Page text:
It has always been envisaged that a union would be a bargaining party for employees and that an employer association, most likely Business NZ, would represent employers. However, in December 2021 Business NZ advised that it no longer agreed to be the default employer bargaining party in all FPA bargaining.[5] This created a large gap within the legislation and vulnerability within the FPA system as there was no clear ‘employer association’.

It is unclear whether Business NZ has changed its mind regarding acting as the default bargaining party for employers, or if the Government has chosen to slot them into this role regardless. If it is the latter, it is deeply problematic as employers could be left without a default bargaining party, or with a reluctant bargaining party, and the ‘backstop’ provisions of the Act may need to be utilised. These backstop provisions allow the alternative bargaining party to apply to the Employment Relations Authority to fix the terms of the FPA without any bargaining occurring.[6]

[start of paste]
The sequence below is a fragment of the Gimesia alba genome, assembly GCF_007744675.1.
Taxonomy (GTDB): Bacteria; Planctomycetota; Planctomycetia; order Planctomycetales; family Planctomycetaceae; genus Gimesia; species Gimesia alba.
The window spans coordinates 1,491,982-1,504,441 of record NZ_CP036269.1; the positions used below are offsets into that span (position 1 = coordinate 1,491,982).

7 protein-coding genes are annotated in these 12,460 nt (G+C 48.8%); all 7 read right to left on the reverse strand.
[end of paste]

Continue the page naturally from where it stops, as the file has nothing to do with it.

The Regulations also provide that the Chief Executive may request information from either the employer or employee bargaining party when considering whether to approve an application to consider bargaining.

The Regulations were created to provide further guidance on the application of the Act. They succeed in providing some useful detail in terms of thresholds, but uncertainty remains, and this is an area that requires careful navigation.

If you would like any guidance or assistance with your involvement in the process, please get in touch.

Special thanks to Kaitlin Burden for her assistance in writing this article.


[1] Fair Pay Agreements Act 2022, s 29.

[2] Section 32.

[3] Regulation 10.

[4] https://www.emigrationnewzealand.com/anzsco-4-facts-to-know/

[5] Cabinet Paper “Fair Pay Agreements – Backstop where one side is not represented” (2 May 2022) CAB-22-MIN-0080.02 at 14.

[6] Section 244.

Meet the team that makes
things simple.

Fiona McMillan

Let's Talk

"*" indicates required fields

Lane Neave is not able to provide legal opinion or advice without specific instructions from you and the completion of all formal engagement processes.